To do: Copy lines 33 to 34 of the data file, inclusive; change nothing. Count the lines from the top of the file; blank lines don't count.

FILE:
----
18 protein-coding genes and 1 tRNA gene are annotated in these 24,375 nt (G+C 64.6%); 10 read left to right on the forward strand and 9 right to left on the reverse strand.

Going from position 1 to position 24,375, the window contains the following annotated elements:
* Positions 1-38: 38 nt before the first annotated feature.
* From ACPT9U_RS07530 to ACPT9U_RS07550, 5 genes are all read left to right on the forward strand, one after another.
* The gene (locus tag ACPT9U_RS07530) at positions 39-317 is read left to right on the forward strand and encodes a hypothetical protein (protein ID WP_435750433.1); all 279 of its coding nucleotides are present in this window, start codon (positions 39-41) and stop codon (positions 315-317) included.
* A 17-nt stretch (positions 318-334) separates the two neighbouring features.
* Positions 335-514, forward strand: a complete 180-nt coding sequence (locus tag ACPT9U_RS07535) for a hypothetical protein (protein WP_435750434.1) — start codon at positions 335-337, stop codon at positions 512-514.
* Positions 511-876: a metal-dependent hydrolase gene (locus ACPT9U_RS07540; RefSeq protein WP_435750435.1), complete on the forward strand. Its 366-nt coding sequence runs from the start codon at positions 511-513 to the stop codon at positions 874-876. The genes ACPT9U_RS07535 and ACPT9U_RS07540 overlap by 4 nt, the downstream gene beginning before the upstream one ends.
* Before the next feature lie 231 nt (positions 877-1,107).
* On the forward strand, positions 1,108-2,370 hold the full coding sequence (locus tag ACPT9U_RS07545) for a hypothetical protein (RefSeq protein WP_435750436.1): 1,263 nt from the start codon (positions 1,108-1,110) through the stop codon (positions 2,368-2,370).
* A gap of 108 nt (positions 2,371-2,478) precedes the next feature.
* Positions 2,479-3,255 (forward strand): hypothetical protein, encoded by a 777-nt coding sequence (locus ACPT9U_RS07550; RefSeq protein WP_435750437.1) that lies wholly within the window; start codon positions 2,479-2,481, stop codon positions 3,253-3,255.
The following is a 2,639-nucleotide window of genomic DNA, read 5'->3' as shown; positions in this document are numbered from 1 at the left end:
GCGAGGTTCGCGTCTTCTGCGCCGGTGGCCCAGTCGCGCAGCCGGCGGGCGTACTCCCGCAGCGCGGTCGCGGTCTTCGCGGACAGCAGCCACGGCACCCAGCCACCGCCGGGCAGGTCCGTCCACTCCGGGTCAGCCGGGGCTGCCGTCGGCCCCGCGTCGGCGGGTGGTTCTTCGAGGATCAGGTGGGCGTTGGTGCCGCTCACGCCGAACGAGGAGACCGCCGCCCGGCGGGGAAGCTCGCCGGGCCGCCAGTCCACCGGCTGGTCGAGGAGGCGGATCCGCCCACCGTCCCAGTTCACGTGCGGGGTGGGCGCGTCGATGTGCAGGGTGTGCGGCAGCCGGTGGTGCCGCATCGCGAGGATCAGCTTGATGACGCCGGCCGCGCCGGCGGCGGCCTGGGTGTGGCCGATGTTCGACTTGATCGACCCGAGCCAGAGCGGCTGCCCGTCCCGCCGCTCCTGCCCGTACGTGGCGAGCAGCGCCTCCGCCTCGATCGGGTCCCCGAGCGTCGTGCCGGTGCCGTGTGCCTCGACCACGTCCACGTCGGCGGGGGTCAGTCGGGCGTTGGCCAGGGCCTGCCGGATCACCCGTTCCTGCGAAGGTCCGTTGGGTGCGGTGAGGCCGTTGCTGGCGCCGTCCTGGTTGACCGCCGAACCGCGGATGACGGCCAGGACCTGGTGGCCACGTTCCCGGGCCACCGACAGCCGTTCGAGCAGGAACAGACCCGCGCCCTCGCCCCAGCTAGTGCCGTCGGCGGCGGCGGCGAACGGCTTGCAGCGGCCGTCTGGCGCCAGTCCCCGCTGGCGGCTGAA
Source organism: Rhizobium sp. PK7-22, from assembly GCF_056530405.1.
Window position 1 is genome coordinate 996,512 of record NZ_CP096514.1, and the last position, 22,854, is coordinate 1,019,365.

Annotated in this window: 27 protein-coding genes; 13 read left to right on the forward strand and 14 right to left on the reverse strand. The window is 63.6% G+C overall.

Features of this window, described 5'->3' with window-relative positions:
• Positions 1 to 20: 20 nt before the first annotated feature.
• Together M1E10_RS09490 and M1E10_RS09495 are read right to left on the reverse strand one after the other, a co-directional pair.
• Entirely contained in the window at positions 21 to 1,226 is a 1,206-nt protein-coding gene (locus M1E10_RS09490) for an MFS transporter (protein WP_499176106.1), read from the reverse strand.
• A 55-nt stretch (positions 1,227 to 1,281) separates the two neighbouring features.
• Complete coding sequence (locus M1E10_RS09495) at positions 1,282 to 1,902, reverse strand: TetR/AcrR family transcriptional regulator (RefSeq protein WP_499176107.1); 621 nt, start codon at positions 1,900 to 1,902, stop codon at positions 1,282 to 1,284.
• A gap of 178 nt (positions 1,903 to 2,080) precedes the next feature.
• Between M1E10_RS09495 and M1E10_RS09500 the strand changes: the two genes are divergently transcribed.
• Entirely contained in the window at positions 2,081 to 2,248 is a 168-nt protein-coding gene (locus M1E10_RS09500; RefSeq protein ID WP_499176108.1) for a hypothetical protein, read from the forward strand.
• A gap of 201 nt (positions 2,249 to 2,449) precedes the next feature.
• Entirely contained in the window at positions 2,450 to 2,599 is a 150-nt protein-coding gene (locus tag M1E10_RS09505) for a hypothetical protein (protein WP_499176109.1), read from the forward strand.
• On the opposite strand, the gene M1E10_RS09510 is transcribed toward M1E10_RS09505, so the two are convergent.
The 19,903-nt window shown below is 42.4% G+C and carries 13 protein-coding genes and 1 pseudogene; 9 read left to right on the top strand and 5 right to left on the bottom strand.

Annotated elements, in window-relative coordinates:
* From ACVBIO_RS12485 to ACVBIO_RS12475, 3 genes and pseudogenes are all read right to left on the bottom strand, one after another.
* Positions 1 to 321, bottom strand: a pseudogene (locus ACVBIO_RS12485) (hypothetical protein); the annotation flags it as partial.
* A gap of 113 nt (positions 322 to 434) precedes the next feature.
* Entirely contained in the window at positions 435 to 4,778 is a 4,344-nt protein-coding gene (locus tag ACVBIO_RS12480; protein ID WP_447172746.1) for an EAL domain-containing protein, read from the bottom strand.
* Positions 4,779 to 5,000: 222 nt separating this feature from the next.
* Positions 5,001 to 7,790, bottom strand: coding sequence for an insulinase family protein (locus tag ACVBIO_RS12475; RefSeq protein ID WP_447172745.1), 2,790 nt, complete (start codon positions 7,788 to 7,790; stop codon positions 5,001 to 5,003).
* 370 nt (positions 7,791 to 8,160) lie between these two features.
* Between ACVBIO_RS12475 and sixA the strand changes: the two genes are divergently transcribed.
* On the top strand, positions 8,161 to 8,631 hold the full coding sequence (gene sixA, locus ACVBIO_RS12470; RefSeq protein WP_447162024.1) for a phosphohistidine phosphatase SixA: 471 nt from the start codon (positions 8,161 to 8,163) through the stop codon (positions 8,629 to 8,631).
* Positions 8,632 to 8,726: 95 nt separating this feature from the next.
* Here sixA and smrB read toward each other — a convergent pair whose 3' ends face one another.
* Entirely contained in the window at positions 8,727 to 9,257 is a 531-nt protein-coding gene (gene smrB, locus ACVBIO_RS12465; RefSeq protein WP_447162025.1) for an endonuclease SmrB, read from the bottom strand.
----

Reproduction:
* Positions 1 to 321, bottom strand: a pseudogene (locus ACVBIO_RS12485) (hypothetical protein); the annotation flags it as partial.
* A gap of 113 nt (positions 322 to 434) precedes the next feature.